Issue #5 – Foundation

The foundation of your townhome may also be shared with neighboring units, making it yet another key inspection point before you purchase. If you are not able to inspect the foundation of the neighboring homes, speak with the HOA to determine when the foundation was last inspected and get a report of the condition it was found to be in.

Highland Home Inspections Can Help With Townhouses.

Looking to purchase a new townhome? The professionals at Highland Home Inspections have been leaders in home inspection since 1989 and are well educated on all the red flags to look out for when inspecting homes for potential buyers.

Contact us today to schedule an inspection or to learn more about the services we offer.

Inspecting Your Home Five Years Later

A lot can happen in five years. You’ve had five Christmases, five Thanksgivings, and twenty seasons worth of weather. In all of that hustle and bustle, what has happened to your home?

Have strong winds affected the roof? Has the basement flooded? Have the pipes frozen? All this to say a home can change a lot in five years and a fresh home inspection may be prudent.

Let’s take a look at some of the reasons why you should have someone periodically re-inspect your home.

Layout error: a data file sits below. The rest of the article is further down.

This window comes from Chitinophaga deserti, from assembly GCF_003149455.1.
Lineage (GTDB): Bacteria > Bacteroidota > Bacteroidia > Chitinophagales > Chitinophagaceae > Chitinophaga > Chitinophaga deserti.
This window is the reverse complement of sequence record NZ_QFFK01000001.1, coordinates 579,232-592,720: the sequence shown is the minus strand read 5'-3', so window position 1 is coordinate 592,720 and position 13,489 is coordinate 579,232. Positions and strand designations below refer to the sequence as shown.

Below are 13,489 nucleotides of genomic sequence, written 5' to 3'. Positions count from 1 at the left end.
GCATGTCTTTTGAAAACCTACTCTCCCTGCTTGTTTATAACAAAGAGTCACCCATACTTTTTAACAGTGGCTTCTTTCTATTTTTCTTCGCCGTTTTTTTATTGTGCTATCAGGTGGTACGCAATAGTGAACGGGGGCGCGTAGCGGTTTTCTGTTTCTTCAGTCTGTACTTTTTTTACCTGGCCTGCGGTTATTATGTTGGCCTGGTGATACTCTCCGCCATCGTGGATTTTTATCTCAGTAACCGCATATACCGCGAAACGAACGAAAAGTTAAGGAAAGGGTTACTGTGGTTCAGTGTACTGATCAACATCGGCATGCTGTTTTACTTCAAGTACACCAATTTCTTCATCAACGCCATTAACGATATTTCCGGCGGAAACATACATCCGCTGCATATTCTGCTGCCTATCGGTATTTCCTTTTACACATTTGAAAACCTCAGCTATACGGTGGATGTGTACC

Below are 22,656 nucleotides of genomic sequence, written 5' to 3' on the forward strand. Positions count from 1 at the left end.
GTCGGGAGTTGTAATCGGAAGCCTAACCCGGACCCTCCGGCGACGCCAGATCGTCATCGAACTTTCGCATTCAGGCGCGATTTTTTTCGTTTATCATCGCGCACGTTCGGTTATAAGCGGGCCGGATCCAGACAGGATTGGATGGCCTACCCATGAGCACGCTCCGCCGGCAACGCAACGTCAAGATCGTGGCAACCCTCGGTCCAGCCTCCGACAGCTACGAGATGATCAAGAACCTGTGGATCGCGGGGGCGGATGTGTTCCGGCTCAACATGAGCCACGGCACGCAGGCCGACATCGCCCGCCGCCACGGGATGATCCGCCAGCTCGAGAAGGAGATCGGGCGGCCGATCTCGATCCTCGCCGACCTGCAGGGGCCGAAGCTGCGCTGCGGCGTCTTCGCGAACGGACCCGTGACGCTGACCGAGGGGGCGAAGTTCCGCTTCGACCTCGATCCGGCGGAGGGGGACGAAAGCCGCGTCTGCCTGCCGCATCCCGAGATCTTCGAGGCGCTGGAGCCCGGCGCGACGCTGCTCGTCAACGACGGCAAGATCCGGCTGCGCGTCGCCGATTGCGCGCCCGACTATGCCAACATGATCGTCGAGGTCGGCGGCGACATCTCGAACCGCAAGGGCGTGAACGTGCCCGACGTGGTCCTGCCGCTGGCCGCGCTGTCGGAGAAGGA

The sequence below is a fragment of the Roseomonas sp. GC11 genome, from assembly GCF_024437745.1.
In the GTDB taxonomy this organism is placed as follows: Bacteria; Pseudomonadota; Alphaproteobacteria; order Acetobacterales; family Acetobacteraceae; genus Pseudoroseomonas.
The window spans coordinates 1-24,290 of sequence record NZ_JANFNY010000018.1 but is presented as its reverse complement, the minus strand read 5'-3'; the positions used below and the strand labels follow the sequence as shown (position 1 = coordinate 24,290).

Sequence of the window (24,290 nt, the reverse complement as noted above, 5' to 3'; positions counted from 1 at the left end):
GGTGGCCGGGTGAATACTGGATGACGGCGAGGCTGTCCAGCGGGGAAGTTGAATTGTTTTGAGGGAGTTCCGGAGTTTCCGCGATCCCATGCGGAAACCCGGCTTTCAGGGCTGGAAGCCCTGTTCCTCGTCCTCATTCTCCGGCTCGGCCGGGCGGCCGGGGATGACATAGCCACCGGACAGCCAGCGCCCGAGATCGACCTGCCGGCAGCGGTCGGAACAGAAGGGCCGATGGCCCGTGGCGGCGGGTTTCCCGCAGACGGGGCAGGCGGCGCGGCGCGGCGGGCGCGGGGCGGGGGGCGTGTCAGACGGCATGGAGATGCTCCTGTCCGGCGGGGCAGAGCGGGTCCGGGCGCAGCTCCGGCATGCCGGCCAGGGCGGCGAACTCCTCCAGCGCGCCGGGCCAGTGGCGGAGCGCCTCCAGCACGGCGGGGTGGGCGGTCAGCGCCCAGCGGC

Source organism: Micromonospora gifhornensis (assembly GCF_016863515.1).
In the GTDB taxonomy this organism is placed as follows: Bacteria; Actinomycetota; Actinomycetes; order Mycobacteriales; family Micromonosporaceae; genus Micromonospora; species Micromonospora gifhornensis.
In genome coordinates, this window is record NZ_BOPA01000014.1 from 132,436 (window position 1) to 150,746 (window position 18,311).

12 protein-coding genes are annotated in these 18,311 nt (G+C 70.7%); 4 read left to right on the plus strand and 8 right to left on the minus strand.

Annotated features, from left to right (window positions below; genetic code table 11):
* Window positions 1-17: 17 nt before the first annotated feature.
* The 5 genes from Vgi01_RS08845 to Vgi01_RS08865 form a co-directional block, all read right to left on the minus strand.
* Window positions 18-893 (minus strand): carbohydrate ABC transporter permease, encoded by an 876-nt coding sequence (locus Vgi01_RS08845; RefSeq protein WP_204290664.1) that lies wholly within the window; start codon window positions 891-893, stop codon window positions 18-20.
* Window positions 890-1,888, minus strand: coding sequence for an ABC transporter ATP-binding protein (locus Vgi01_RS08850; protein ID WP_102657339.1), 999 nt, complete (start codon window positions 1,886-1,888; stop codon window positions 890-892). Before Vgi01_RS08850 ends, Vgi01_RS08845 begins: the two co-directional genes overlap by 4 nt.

5 year home inspection

Roof-Related Issues Can Crop Up Over Time.

A roof can be challenging to keep an eye on. After all, it’s probably not something you see every day or even every month. Things like leaks can clue you in to a roof problem, but without a Maryland home inspection, you may not be aware to developing issues.

Due to the high cost of roof replacement, catching problems early can make a big difference to a thrifty home owner.

HVAC Systems Can Become Costly When They Become Inefficient.

One item that we take a look at when we do a home inspection is the HVAC system and all that goes along with it. We want to make sure that it is still performing its best, even after five years.

Poor Fireplace and Chimney Maintenance Can Be Dangerous.

Fireplaces and Chimneys are wonderful additions to any home, but without the proper maintenance they can become quite dangerous.

When we tackle a home inspection, we always take a look at these features to ensure they are performing safely.

What Should You Expect When You Schedule a Home Inspection?

When you call on us to perform a home inspection, you can expect a thorough walk through. Not only do we inspect all we’ve mentioned above, we go far beyond as well. And we give you a thorough understanding of what we’re seeing with common sense documentation.

We will take about two and a half to four hours to survey your home. Then we will talk you through what we’ve found.

Within 24 hours of this inspection, we will also send you a detailed report on what you need to take a look at. To see what this looks like, check out our sample homes inspection report.

Stay Up to Date on Your Home’s Status and Needs with a Home Inspection.

Don’t let small maintenance items go undiscovered in your home. Schedule a home inspection with us today to ensure all is right with your home. You can contact us by phone at 301-854-3634 or by filling out the contact form on our website.